A new technique that allows curved surfaces to appear flat to electromagnetic waves has been developed by scientists at Queen Mary University of London. The discovery could hail a step-change in how antennas are tailored to each platform, which could be useful to a number of industries that rely on high performance antennas for reliable and efficient wireless communications.
20 November 2013The researchers coated a curved surface with a medium where the refractive index – a measure of how light passes through substances – varies depending on the position of the wave. Although the coating is only a fraction of a wavelength thick, it can make the curvature appear invisible to surface waves.
The coating can be used as a cloak because the space created underneath the bumpy surface can shelter an object that would ordinarily have caused the wave to be scattered.
Professor of Antennas and Electromagnetics and study lead Yang Hao, said: “The design is based upon transformation optics, a concept behind the idea of the invisibility cloak. While the cloak is yet to be demonstrated ‘perfect’ in the free space, we have proved that it is possible for surface waves.”
The underlying theory developed in this study has had a wide impact on the antennas and aerospace industry, which UK has strong presence internationally.
“With the demands of telecommunications systems in airborne and ground-based vehicles growing year by year, it is necessary to create antennas with ever increasing efficiency, yet keeping the weight and volume as low as possible,” said co-author Dr Rhiannon Mitchell-Thomas from Queen Mary’s School of Electronic Engineering and Computer Science
“When electromagnetic waves encounter a bump in the surface, this alters their characteristics and decreases the efficiency of the antenna. Using this new technique, a bespoke surface wave antenna can be designed to fit the precise shape of the platform.”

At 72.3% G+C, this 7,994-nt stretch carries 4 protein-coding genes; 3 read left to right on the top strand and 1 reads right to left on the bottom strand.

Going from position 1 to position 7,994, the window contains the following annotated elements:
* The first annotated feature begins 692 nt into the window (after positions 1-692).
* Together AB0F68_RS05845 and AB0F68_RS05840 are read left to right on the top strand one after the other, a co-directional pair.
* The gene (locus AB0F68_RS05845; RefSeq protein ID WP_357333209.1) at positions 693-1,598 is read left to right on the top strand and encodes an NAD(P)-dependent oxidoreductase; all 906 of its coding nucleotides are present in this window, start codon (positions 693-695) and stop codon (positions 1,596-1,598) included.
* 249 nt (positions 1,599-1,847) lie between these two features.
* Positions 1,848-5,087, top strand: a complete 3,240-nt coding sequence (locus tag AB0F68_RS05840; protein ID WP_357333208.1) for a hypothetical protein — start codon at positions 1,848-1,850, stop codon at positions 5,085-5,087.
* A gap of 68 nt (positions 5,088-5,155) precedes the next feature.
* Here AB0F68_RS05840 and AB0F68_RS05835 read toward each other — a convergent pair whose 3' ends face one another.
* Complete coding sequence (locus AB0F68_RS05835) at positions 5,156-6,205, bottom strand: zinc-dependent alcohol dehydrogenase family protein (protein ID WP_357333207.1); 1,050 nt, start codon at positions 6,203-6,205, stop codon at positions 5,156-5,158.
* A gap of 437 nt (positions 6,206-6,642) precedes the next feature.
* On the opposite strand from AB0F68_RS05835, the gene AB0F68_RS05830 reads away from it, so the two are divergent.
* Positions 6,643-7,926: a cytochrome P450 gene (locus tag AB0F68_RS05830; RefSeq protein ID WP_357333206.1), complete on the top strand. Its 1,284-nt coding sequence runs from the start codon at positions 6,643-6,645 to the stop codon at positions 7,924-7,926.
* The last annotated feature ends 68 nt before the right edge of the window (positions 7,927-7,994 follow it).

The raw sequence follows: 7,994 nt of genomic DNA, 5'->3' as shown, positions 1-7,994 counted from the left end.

The figure on top shows the cloak in action, and the figure on the bottom shows what happens when the cloak design is not used. Plane electromagnetic surface waves are incident from the left and are scattered by the bump, but the cloak is able to remove the scattering, and the waves are the same shape after propagating across the bump. .
Co-author Dr Oscar Quevedo-Teruel also from Queen Mary’s School of Electronic Engineering and Computer Science added: “This type of integrated antenna system can be applied for any frequency band from microwave to optics, leading to ultra-fast wireless communication over the surface in the near future.”
The research is funded by a prestigious EPSRC programme grant – QUEST (The quest for ultimate electromagnetics using spatial transformations) and is published today (Wednesday 20 November) in the journal Physical Review Letters.
Professor Hao added: “I am very thankful to EPSRC for funding our research. The programme grant has enabled us to work closely with Dr Simon Horsley, at the University of Exeter.
“This substantial investment has also brought fresh ideas and enthusiasm from young researchers including our PhD student, Timothy Michael McManus.”
Want to know more? Watch this video to hear about metamaterials - artificial materials that have unusual properties not found in nature - could have an impact in all walks of life from invisible cloaks to improving antenna design.
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